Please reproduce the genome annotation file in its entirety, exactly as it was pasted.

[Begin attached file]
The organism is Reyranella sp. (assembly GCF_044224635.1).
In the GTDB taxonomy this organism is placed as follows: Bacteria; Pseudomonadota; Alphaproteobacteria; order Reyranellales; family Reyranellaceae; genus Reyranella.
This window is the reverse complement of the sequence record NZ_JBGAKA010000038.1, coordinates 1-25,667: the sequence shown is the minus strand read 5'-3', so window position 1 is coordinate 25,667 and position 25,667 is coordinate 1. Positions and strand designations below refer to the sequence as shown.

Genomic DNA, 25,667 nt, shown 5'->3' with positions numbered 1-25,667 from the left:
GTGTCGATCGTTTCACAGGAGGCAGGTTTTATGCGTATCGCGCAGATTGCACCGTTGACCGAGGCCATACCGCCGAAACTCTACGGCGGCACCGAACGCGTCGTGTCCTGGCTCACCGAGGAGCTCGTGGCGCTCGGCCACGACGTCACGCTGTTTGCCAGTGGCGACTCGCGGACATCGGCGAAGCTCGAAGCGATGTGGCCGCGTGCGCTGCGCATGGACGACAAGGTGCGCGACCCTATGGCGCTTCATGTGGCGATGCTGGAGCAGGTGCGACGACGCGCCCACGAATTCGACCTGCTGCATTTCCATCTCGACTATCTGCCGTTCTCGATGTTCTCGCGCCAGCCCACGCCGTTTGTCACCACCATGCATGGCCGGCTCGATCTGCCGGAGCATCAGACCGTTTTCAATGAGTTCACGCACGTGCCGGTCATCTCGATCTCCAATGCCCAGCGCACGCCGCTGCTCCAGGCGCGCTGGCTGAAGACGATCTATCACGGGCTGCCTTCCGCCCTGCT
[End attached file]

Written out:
The organism is Reyranella sp. (assembly GCF_044224635.1).
In the GTDB taxonomy this organism is placed as follows: Bacteria; Pseudomonadota; Alphaproteobacteria; order Reyranellales; family Reyranellaceae; genus Reyranella.
This window is the reverse complement of the sequence record NZ_JBGAKA010000038.1, coordinates 1-25,667: the sequence shown is the minus strand read 5'-3', so window position 1 is coordinate 25,667 and position 25,667 is coordinate 1. Positions and strand designations below refer to the sequence as shown.

Genomic DNA, 25,667 nt, shown 5'->3' with positions numbered 1-25,667 from the left:
GTGTCGATCGTTTCACAGGAGGCAGGTTTTATGCGTATCGCGCAGATTGCACCGTTGACCGAGGCCATACCGCCGAAACTCTACGGCGGCACCGAACGCGTCGTGTCCTGGCTCACCGAGGAGCTCGTGGCGCTCGGCCACGACGTCACGCTGTTTGCCAGTGGCGACTCGCGGACATCGGCGAAGCTCGAAGCGATGTGGCCGCGTGCGCTGCGCATGGACGACAAGGTGCGCGACCCTATGGCGCTTCATGTGGCGATGCTGGAGCAGGTGCGACGACGCGCCCACGAATTCGACCTGCTGCATTTCCATCTCGACTATCTGCCGTTCTCGATGTTCTCGCGCCAGCCCACGCCGTTTGTCACCACCATGCATGGCCGGCTCGATCTGCCGGAGCATCAGACCGTTTTCAATGAGTTCACGCACGTGCCGGTCATCTCGATCTCCAATGCCCAGCGCACGCCGCTGCTCCAGGCGCGCTGGCTGAAGACGATCTATCACGGGCTGCCTTCCGCCCTGCT